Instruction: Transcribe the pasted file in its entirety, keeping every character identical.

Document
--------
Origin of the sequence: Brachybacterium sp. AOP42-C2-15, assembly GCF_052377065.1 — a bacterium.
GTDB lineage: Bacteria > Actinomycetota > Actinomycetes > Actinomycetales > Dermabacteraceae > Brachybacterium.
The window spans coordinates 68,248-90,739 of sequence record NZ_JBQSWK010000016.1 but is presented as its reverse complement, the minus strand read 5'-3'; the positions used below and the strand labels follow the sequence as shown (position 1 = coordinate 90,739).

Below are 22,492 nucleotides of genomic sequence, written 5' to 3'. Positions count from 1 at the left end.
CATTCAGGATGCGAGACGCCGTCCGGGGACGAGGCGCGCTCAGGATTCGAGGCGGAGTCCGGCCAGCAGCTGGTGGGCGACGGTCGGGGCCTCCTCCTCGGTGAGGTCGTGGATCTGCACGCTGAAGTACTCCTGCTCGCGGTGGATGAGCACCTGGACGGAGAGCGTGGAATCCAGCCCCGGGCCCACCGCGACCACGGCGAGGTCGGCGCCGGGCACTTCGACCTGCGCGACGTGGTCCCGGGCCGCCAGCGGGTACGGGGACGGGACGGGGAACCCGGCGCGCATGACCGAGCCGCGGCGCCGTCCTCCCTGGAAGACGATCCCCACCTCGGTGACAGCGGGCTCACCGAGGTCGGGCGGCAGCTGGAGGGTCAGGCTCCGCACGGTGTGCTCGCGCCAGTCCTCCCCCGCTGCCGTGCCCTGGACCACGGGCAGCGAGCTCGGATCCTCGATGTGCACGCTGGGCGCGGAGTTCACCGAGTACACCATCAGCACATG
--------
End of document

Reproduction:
Origin of the sequence: Brachybacterium sp. AOP42-C2-15, assembly GCF_052377065.1 — a bacterium.
GTDB lineage: Bacteria > Actinomycetota > Actinomycetes > Actinomycetales > Dermabacteraceae > Brachybacterium.
The window spans coordinates 68,248-90,739 of sequence record NZ_JBQSWK010000016.1 but is presented as its reverse complement, the minus strand read 5'-3'; the positions used below and the strand labels follow the sequence as shown (position 1 = coordinate 90,739).

Below are 22,492 nucleotides of genomic sequence, written 5' to 3'. Positions count from 1 at the left end.
CATTCAGGATGCGAGACGCCGTCCGGGGACGAGGCGCGCTCAGGATTCGAGGCGGAGTCCGGCCAGCAGCTGGTGGGCGACGGTCGGGGCCTCCTCCTCGGTGAGGTCGTGGATCTGCACGCTGAAGTACTCCTGCTCGCGGTGGATGAGCACCTGGACGGAGAGCGTGGAATCCAGCCCCGGGCCCACCGCGACCACGGCGAGGTCGGCGCCGGGCACTTCGACCTGCGCGACGTGGTCCCGGGCCGCCAGCGGGTACGGGGACGGGACGGGGAACCCGGCGCGCATGACCGAGCCGCGGCGCCGTCCTCCCTGGAAGACGATCCCCACCTCGGTGACAGCGGGCTCACCGAGGTCGGGCGGCAGCTGGAGGGTCAGGCTCCGCACGGTGTGCTCGCGCCAGTCCTCCCCCGCTGCCGTGCCCTGGACCACGGGCAGCGAGCTCGGATCCTCGATGTGCACGCTGGGCGCGGAGTTCACCGAGTACACCATCAGCACATG